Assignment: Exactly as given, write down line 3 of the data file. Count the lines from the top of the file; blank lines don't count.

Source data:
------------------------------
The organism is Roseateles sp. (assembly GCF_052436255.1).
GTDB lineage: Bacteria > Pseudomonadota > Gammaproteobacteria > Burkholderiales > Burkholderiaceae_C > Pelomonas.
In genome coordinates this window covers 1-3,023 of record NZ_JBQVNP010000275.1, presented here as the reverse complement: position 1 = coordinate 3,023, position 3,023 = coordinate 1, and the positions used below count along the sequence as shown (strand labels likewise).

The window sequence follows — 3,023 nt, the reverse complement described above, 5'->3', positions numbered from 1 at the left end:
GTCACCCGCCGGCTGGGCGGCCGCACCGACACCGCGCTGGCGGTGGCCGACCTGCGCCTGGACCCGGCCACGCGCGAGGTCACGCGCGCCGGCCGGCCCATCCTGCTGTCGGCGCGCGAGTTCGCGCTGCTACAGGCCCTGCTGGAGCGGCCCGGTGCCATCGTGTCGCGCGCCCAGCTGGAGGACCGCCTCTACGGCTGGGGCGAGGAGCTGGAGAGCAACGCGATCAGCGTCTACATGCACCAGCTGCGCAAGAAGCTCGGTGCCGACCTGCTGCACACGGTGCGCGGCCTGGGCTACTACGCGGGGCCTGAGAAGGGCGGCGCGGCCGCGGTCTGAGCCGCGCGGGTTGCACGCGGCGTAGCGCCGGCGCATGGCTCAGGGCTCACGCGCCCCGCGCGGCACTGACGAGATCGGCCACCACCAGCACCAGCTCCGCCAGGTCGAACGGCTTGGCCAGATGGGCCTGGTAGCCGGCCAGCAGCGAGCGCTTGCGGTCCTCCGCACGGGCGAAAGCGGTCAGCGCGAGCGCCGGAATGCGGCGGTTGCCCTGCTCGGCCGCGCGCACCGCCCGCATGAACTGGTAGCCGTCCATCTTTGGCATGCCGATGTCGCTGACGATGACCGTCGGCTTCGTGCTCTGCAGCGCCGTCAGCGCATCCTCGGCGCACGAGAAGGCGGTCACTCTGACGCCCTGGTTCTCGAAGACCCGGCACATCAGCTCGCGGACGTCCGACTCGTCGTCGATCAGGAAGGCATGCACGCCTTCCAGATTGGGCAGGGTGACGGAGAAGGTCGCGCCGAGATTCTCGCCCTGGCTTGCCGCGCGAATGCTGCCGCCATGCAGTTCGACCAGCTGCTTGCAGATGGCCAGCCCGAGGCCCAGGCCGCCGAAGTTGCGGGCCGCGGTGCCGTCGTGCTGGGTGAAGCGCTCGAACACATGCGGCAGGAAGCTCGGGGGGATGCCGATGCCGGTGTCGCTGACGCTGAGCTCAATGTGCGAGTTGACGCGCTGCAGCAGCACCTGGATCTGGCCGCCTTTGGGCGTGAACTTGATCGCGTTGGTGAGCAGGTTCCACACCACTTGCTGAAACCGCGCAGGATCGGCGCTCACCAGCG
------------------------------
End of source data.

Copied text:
In genome coordinates this window covers 1-3,023 of record NZ_JBQVNP010000275.1, presented here as the reverse complement: position 1 = coordinate 3,023, position 3,023 = coordinate 1, and the positions used below count along the sequence as shown (strand labels likewise).